Rabat - The Governing Council is expected to adopt a series of decrees related to the implementation of the Organic Law on regionalization after a meeting held Thursday.
Rabat – The Governing Council is expected to adopt a series of decrees related to the implementation of the Organic Law on regionalization after a meeting held Thursday.
The long-promoted decrees applying four categories of territorial communities were at the heart of the government weekly meeting in Rabat on Thursday, under the presidency of Saad-Eddine El Othmani. This council of government is particularly strategic, as it will see the members of the Executive adopt more than 20 decrees on the realization of advanced regionalization, putting an end to the regional and local deadlock that has prevailed since the September 2015 elections.
The activation of the debate on the implementation of the powers of the elected bodies marks a real turning point in the process of advanced regionalization. Twenty-five decrees on the application of organic laws covering the four categories of territorial communities were thus programmed by the Governing Council held yesterday.
The Administrative Plan of the Advanced Regionalization
The adoption of these decrees will help achieve the heavily anticipated advanced regionalization. Much of the decrees discussed cover the financial management of the regions, which is a problem.
On the regulatory front, the two main issues in implementing the decrees relate to the financing arrangements and the financial balance required by law to avoid slippage. Before adopting the decrees, the government was able to finally turn the page on the prickly question of the criteria for distributing the budget allocated to the regions.
Set by Article 1 of the decree of December 30, 2015, the budget allocation specifications notes that 50 percent of the budget must be equally distributed between regions, 37.5 percent depending on the population and 12.5 percent on the area of the region.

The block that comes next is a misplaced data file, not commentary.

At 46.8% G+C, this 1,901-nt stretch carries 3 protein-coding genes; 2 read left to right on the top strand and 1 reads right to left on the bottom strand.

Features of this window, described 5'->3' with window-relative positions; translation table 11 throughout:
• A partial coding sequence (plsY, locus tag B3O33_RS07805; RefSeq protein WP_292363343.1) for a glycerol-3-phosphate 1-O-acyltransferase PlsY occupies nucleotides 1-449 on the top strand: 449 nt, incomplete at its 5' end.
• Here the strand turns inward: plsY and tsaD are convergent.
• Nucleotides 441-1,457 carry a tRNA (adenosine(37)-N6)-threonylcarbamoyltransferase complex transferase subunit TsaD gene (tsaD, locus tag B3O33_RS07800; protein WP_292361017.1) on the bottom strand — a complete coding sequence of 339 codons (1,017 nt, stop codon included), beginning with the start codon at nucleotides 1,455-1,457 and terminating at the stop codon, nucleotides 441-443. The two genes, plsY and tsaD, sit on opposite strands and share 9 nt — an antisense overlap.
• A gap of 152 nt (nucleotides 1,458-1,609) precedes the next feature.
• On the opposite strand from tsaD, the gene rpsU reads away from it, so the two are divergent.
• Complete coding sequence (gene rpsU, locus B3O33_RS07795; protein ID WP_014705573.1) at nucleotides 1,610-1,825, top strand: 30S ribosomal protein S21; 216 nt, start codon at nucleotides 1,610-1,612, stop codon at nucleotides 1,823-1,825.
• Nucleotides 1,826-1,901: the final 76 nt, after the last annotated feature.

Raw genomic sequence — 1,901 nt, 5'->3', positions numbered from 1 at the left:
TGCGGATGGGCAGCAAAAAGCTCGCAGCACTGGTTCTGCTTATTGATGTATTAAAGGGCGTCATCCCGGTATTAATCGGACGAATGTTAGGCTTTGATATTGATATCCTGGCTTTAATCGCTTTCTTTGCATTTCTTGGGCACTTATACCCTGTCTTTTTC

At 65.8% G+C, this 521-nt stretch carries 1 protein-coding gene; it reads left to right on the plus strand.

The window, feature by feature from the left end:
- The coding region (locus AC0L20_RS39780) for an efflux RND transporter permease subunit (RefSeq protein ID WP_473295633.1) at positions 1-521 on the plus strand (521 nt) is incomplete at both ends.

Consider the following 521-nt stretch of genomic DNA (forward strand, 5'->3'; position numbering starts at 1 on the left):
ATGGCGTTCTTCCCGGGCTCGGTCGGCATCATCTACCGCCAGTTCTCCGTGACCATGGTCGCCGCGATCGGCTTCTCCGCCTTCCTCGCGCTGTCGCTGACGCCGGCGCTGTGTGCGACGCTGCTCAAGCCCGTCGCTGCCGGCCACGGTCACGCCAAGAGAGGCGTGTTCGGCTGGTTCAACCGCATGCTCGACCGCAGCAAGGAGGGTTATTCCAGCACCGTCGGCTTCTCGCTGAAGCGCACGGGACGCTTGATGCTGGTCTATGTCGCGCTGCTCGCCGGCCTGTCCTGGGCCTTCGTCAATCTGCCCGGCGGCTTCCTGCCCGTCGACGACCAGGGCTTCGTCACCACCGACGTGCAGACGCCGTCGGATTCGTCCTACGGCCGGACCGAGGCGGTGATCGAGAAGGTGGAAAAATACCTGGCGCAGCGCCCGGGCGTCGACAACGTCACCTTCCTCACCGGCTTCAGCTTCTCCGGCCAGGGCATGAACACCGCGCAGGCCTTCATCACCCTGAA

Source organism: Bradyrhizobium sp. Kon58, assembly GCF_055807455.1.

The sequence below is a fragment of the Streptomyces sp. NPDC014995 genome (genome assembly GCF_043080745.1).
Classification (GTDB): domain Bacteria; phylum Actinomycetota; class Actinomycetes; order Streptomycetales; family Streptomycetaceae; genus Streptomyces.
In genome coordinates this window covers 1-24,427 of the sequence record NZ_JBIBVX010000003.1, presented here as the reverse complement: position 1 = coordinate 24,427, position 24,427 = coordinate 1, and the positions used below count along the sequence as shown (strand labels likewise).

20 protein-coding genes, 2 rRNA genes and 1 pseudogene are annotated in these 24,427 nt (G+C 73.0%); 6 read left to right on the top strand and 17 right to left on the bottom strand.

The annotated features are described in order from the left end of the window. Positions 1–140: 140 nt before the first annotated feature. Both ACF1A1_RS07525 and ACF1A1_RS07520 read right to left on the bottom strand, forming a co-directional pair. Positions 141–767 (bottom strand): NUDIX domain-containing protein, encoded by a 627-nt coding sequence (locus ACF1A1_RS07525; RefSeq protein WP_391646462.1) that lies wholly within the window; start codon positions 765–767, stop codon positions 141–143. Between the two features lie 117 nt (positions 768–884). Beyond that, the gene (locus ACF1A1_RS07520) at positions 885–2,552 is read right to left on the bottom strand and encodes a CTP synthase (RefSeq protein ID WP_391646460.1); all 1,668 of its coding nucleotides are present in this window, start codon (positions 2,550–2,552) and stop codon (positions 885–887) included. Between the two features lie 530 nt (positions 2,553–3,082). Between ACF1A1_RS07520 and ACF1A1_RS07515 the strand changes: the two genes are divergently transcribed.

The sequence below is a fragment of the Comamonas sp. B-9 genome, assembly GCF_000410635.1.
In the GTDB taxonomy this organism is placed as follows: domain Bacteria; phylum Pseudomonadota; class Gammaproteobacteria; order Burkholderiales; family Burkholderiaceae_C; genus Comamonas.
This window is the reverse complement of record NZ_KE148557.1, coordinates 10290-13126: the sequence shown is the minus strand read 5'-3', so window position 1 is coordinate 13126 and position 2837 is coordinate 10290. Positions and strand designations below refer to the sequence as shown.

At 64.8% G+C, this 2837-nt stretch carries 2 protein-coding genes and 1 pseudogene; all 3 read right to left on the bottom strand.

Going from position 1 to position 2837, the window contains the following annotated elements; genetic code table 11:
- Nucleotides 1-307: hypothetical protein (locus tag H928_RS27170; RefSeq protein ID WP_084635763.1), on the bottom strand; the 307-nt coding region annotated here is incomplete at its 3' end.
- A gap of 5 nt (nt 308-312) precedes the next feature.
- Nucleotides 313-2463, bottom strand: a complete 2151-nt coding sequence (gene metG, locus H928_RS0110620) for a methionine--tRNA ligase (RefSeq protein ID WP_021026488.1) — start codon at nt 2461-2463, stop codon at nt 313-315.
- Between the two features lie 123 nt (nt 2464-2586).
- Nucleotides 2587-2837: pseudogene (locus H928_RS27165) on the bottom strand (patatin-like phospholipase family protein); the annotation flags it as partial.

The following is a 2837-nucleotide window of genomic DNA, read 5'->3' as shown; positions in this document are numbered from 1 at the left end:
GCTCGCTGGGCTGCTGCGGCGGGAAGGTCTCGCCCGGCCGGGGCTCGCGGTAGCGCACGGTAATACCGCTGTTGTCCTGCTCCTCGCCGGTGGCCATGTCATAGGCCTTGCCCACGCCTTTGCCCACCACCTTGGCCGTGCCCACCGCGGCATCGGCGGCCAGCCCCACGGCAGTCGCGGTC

The Council agreed that during this regulatory stage, it is necessary to introduce even more precise rules which will enable the regional councils to acquire the budgetary means conferred on them by the organic law. This will also prepare them for the stage of implementation of the deconcentration charter, which it is said will have a positive influence on regional autonomy.
Application of the 25 Decrees
The members of the Executive discussed the modalities of the granting of financial advances to the regions, prefectures, provinces and municipalities on the part of the State, as well as the methods of reimbursement.
The Council’s agenda also included draft decrees concerning the procedures for depositing money to the General Treasury of the Kingdom (TGR) and the methods for calculating the general results of the region’s budgets.
The attributions to be laid down in the new decrees, examined by the Council of Government, will introduce a system of budgetary transparency that is more akin to legal entities governed by private law. In particular, this will allow for the determination of the data contained in the accounting and financial statements and the manner in which they are published.
The regions will also be given more visibility on all rules governing the modalities of the inclusion of budget balances as well as the definition of the rules for the terms of borrowing.
The State has also decided to put an end to the wait-and-see attitude which prevailed in defining the terms and conditions for the granting of financial advances and their payment, as well as the standards for depositing funds to be deposited with the Treasury.
The Prickly Matter of Governance
The 25 projects submitted to the Governing Body for approval put several safeguards in place for a greater moralization of the actions resulting from the public service tasks of the municipalities and regions.
The new standards refer directly to the problematic issue of governance. Despite of the reforms that have been carried out for the establishment of effective and credible local governance, several constraints remain. These often require the intervention of the supervisory authority, in spite of the disappearance of a priori controls over the actions of elected councils.
In return for the increase in local government revenues resulting from the new decrees, the supervisory bodies will have to strengthen their methods of intervention for the supervision of local and regional expenditure.